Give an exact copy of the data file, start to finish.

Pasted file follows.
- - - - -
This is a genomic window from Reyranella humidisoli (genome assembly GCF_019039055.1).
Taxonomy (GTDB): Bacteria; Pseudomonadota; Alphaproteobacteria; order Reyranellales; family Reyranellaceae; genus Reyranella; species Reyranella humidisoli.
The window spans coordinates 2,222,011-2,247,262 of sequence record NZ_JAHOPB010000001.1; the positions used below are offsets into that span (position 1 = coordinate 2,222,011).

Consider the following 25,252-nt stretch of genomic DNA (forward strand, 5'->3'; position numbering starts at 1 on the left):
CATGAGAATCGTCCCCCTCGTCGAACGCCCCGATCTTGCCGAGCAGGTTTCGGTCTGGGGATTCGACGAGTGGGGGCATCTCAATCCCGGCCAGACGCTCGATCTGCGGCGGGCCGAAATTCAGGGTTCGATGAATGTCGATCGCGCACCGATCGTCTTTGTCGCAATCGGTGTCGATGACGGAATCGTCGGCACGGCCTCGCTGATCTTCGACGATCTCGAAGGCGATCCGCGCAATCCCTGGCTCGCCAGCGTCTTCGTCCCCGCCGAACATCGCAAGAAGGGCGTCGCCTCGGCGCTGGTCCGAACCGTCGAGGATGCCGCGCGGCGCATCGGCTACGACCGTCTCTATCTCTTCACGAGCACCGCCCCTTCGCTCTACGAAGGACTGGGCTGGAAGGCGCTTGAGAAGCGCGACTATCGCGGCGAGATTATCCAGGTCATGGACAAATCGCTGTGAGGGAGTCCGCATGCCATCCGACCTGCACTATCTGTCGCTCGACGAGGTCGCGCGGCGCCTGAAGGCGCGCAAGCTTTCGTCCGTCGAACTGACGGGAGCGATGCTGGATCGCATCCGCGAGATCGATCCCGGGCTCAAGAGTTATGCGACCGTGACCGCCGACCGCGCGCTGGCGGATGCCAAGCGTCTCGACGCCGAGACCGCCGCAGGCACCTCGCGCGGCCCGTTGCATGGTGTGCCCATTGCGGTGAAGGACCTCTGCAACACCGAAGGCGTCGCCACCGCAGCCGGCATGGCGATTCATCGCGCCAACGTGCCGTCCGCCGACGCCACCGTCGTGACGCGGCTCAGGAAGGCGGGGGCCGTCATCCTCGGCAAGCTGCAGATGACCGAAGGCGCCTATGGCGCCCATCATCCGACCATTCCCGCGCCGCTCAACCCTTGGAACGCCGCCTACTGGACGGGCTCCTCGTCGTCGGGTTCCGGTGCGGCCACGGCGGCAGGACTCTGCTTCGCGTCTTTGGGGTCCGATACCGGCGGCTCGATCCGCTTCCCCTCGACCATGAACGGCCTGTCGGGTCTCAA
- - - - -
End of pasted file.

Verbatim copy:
This is a genomic window from Reyranella humidisoli (genome assembly GCF_019039055.1).
Taxonomy (GTDB): Bacteria; Pseudomonadota; Alphaproteobacteria; order Reyranellales; family Reyranellaceae; genus Reyranella; species Reyranella humidisoli.
The window spans coordinates 2,222,011-2,247,262 of sequence record NZ_JAHOPB010000001.1; the positions used below are offsets into that span (position 1 = coordinate 2,222,011).

Consider the following 25,252-nt stretch of genomic DNA (forward strand, 5'->3'; position numbering starts at 1 on the left):
CATGAGAATCGTCCCCCTCGTCGAACGCCCCGATCTTGCCGAGCAGGTTTCGGTCTGGGGATTCGACGAGTGGGGGCATCTCAATCCCGGCCAGACGCTCGATCTGCGGCGGGCCGAAATTCAGGGTTCGATGAATGTCGATCGCGCACCGATCGTCTTTGTCGCAATCGGTGTCGATGACGGAATCGTCGGCACGGCCTCGCTGATCTTCGACGATCTCGAAGGCGATCCGCGCAATCCCTGGCTCGCCAGCGTCTTCGTCCCCGCCGAACATCGCAAGAAGGGCGTCGCCTCGGCGCTGGTCCGAACCGTCGAGGATGCCGCGCGGCGCATCGGCTACGACCGTCTCTATCTCTTCACGAGCACCGCCCCTTCGCTCTACGAAGGACTGGGCTGGAAGGCGCTTGAGAAGCGCGACTATCGCGGCGAGATTATCCAGGTCATGGACAAATCGCTGTGAGGGAGTCCGCATGCCATCCGACCTGCACTATCTGTCGCTCGACGAGGTCGCGCGGCGCCTGAAGGCGCGCAAGCTTTCGTCCGTCGAACTGACGGGAGCGATGCTGGATCGCATCCGCGAGATCGATCCCGGGCTCAAGAGTTATGCGACCGTGACCGCCGACCGCGCGCTGGCGGATGCCAAGCGTCTCGACGCCGAGACCGCCGCAGGCACCTCGCGCGGCCCGTTGCATGGTGTGCCCATTGCGGTGAAGGACCTCTGCAACACCGAAGGCGTCGCCACCGCAGCCGGCATGGCGATTCATCGCGCCAACGTGCCGTCCGCCGACGCCACCGTCGTGACGCGGCTCAGGAAGGCGGGGGCCGTCATCCTCGGCAAGCTGCAGATGACCGAAGGCGCCTATGGCGCCCATCATCCGACCATTCCCGCGCCGCTCAACCCTTGGAACGCCGCCTACTGGACGGGCTCCTCGTCGTCGGGTTCCGGTGCGGCCACGGCGGCAGGACTCTGCTTCGCGTCTTTGGGGTCCGATACCGGCGGCTCGATCCGCTTCCCCTCGACCATGAACGGCCTGTCGGGTCTCAA